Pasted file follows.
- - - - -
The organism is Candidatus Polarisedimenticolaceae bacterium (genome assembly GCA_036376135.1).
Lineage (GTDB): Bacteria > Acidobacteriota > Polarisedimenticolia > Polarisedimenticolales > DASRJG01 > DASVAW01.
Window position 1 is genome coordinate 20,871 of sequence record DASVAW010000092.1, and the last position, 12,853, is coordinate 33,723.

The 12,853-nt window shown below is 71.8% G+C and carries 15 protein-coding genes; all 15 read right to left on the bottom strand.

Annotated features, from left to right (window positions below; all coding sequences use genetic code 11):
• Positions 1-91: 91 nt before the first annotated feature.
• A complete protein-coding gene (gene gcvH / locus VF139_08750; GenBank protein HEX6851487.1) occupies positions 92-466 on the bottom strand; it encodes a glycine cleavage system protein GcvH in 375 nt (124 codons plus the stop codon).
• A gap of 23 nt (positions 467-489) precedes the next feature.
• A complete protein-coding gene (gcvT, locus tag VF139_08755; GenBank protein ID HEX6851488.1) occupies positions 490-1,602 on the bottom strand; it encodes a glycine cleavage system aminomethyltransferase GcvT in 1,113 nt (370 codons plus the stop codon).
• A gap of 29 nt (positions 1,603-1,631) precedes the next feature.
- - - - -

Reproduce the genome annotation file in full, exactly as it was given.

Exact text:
The organism is Candidatus Polarisedimenticolaceae bacterium (genome assembly GCA_036376135.1).
Lineage (GTDB): Bacteria > Acidobacteriota > Polarisedimenticolia > Polarisedimenticolales > DASRJG01 > DASVAW01.
Window position 1 is genome coordinate 20,871 of sequence record DASVAW010000092.1, and the last position, 12,853, is coordinate 33,723.

The 12,853-nt window shown below is 71.8% G+C and carries 15 protein-coding genes; all 15 read right to left on the bottom strand.

Annotated features, from left to right (window positions below; all coding sequences use genetic code 11):
• Positions 1-91: 91 nt before the first annotated feature.
• A complete protein-coding gene (gene gcvH / locus VF139_08750; GenBank protein HEX6851487.1) occupies positions 92-466 on the bottom strand; it encodes a glycine cleavage system protein GcvH in 375 nt (124 codons plus the stop codon).
• A gap of 23 nt (positions 467-489) precedes the next feature.
• A complete protein-coding gene (gcvT, locus tag VF139_08755; GenBank protein ID HEX6851488.1) occupies positions 490-1,602 on the bottom strand; it encodes a glycine cleavage system aminomethyltransferase GcvT in 1,113 nt (370 codons plus the stop codon).
• A gap of 29 nt (positions 1,603-1,631) precedes the next feature.